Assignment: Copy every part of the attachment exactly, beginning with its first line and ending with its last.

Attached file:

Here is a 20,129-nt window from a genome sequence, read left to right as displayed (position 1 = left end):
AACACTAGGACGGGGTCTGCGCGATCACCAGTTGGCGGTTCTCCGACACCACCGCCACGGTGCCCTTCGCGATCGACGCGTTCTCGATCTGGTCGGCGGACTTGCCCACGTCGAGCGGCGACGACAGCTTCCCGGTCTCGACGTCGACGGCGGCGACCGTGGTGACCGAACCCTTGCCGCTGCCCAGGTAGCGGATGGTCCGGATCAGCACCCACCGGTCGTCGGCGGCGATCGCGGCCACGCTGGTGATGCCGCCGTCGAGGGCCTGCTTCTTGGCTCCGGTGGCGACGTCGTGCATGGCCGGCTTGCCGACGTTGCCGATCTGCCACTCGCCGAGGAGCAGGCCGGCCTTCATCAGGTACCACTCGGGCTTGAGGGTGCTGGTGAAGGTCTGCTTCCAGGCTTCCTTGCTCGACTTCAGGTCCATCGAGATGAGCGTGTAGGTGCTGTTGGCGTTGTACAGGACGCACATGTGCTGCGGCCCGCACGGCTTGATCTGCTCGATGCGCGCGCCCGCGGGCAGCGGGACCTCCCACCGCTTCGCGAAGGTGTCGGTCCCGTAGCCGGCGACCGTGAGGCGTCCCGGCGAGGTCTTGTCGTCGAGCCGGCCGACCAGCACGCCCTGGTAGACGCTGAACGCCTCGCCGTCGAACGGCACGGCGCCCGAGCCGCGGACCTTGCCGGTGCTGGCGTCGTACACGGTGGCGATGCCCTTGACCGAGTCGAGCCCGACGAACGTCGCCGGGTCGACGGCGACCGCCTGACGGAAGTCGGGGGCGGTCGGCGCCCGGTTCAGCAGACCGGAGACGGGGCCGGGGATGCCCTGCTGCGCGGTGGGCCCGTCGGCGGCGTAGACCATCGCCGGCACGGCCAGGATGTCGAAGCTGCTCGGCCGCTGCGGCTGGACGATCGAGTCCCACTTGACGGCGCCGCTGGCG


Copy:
Here is a 20,129-nt window from a genome sequence, read left to right as displayed (position 1 = left end):
AACACTAGGACGGGGTCTGCGCGATCACCAGTTGGCGGTTCTCCGACACCACCGCCACGGTGCCCTTCGCGATCGACGCGTTCTCGATCTGGTCGGCGGACTTGCCCACGTCGAGCGGCGACGACAGCTTCCCGGTCTCGACGTCGACGGCGGCGACCGTGGTGACCGAACCCTTGCCGCTGCCCAGGTAGCGGATGGTCCGGATCAGCACCCACCGGTCGTCGGCGGCGATCGCGGCCACGCTGGTGATGCCGCCGTCGAGGGCCTGCTTCTTGGCTCCGGTGGCGACGTCGTGCATGGCCGGCTTGCCGACGTTGCCGATCTGCCACTCGCCGAGGAGCAGGCCGGCCTTCATCAGGTACCACTCGGGCTTGAGGGTGCTGGTGAAGGTCTGCTTCCAGGCTTCCTTGCTCGACTTCAGGTCCATCGAGATGAGCGTGTAGGTGCTGTTGGCGTTGTACAGGACGCACATGTGCTGCGGCCCGCACGGCTTGATCTGCTCGATGCGCGCGCCCGCGGGCAGCGGGACCTCCCACCGCTTCGCGAAGGTGTCGGTCCCGTAGCCGGCGACCGTGAGGCGTCCCGGCGAGGTCTTGTCGTCGAGCCGGCCGACCAGCACGCCCTGGTAGACGCTGAACGCCTCGCCGTCGAACGGCACGGCGCCCGAGCCGCGGACCTTGCCGGTGCTGGCGTCGTACACGGTGGCGATGCCCTTGACCGAGTCGAGCCCGACGAACGTCGCCGGGTCGACGGCGACCGCCTGACGGAAGTCGGGGGCGGTCGGCGCCCGGTTCAGCAGACCGGAGACGGGGCCGGGGATGCCCTGCTGCGCGGTGGGCCCGTCGGCGGCGTAGACCATCGCCGGCACGGCCAGGATGTCGAAGCTGCTCGGCCGCTGCGGCTGGACGATCGAGTCCCACTTGACGGCGCCGCTGGCG